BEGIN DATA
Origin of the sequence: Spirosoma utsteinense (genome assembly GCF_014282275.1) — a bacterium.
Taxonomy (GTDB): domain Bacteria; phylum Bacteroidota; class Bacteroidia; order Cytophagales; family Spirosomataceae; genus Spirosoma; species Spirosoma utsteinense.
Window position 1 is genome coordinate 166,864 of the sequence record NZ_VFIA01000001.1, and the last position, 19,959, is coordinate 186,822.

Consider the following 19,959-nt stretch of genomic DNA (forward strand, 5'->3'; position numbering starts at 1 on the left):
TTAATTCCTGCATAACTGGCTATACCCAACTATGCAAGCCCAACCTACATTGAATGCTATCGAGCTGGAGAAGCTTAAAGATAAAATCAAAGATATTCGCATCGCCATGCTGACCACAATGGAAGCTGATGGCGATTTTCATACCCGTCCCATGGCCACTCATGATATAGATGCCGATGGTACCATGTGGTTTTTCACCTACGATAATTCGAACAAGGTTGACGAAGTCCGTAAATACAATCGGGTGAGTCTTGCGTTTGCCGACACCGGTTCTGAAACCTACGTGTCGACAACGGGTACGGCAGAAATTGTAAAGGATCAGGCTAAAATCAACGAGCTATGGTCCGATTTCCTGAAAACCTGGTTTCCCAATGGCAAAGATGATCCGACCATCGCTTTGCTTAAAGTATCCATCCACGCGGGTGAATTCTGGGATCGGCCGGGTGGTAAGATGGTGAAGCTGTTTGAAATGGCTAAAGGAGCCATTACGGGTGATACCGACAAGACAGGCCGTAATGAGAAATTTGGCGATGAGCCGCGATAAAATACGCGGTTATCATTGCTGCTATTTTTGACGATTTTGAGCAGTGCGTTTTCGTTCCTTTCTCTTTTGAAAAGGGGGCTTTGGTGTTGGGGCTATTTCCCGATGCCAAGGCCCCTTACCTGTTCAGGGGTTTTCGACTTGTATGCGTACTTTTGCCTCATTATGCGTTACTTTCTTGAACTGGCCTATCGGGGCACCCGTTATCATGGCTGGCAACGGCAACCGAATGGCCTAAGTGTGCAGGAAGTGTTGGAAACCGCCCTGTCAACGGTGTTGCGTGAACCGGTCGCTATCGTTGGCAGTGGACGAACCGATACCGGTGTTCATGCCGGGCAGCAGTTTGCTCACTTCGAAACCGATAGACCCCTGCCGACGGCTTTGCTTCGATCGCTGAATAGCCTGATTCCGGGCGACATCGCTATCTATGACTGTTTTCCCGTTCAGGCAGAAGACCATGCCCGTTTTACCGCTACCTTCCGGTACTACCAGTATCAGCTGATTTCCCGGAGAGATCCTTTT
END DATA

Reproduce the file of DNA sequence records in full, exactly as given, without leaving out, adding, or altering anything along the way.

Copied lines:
Origin of the sequence: Spirosoma utsteinense (genome assembly GCF_014282275.1) — a bacterium.
Taxonomy (GTDB): domain Bacteria; phylum Bacteroidota; class Bacteroidia; order Cytophagales; family Spirosomataceae; genus Spirosoma; species Spirosoma utsteinense.
Window position 1 is genome coordinate 166,864 of the sequence record NZ_VFIA01000001.1, and the last position, 19,959, is coordinate 186,822.

Consider the following 19,959-nt stretch of genomic DNA (forward strand, 5'->3'; position numbering starts at 1 on the left):
TTAATTCCTGCATAACTGGCTATACCCAACTATGCAAGCCCAACCTACATTGAATGCTATCGAGCTGGAGAAGCTTAAAGATAAAATCAAAGATATTCGCATCGCCATGCTGACCACAATGGAAGCTGATGGCGATTTTCATACCCGTCCCATGGCCACTCATGATATAGATGCCGATGGTACCATGTGGTTTTTCACCTACGATAATTCGAACAAGGTTGACGAAGTCCGTAAATACAATCGGGTGAGTCTTGCGTTTGCCGACACCGGTTCTGAAACCTACGTGTCGACAACGGGTACGGCAGAAATTGTAAAGGATCAGGCTAAAATCAACGAGCTATGGTCCGATTTCCTGAAAACCTGGTTTCCCAATGGCAAAGATGATCCGACCATCGCTTTGCTTAAAGTATCCATCCACGCGGGTGAATTCTGGGATCGGCCGGGTGGTAAGATGGTGAAGCTGTTTGAAATGGCTAAAGGAGCCATTACGGGTGATACCGACAAGACAGGCCGTAATGAGAAATTTGGCGATGAGCCGCGATAAAATACGCGGTTATCATTGCTGCTATTTTTGACGATTTTGAGCAGTGCGTTTTCGTTCCTTTCTCTTTTGAAAAGGGGGCTTTGGTGTTGGGGCTATTTCCCGATGCCAAGGCCCCTTACCTGTTCAGGGGTTTTCGACTTGTATGCGTACTTTTGCCTCATTATGCGTTACTTTCTTGAACTGGCCTATCGGGGCACCCGTTATCATGGCTGGCAACGGCAACCGAATGGCCTAAGTGTGCAGGAAGTGTTGGAAACCGCCCTGTCAACGGTGTTGCGTGAACCGGTCGCTATCGTTGGCAGTGGACGAACCGATACCGGTGTTCATGCCGGGCAGCAGTTTGCTCACTTCGAAACCGATAGACCCCTGCCGACGGCTTTGCTTCGATCGCTGAATAGCCTGATTCCGGGCGACATCGCTATCTATGACTGTTTTCCCGTTCAGGCAGAAGACCATGCCCGTTTTACCGCTACCTTCCGGTACTACCAGTATCAGCTGATTTCCCGGAGAGATCCTTTT